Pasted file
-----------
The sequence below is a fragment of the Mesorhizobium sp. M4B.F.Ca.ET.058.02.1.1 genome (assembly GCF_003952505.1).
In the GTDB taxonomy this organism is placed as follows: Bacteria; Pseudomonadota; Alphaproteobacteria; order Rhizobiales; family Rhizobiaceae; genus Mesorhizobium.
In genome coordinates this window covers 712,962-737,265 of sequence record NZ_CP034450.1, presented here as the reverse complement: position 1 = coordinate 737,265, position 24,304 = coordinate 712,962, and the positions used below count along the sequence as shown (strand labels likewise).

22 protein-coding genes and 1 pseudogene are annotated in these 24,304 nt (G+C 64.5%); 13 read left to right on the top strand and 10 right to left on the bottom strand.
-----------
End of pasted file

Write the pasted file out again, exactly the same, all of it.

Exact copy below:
The sequence below is a fragment of the Mesorhizobium sp. M4B.F.Ca.ET.058.02.1.1 genome (assembly GCF_003952505.1).
In the GTDB taxonomy this organism is placed as follows: Bacteria; Pseudomonadota; Alphaproteobacteria; order Rhizobiales; family Rhizobiaceae; genus Mesorhizobium.
In genome coordinates this window covers 712,962-737,265 of sequence record NZ_CP034450.1, presented here as the reverse complement: position 1 = coordinate 737,265, position 24,304 = coordinate 712,962, and the positions used below count along the sequence as shown (strand labels likewise).

22 protein-coding genes and 1 pseudogene are annotated in these 24,304 nt (G+C 64.5%); 13 read left to right on the top strand and 10 right to left on the bottom strand.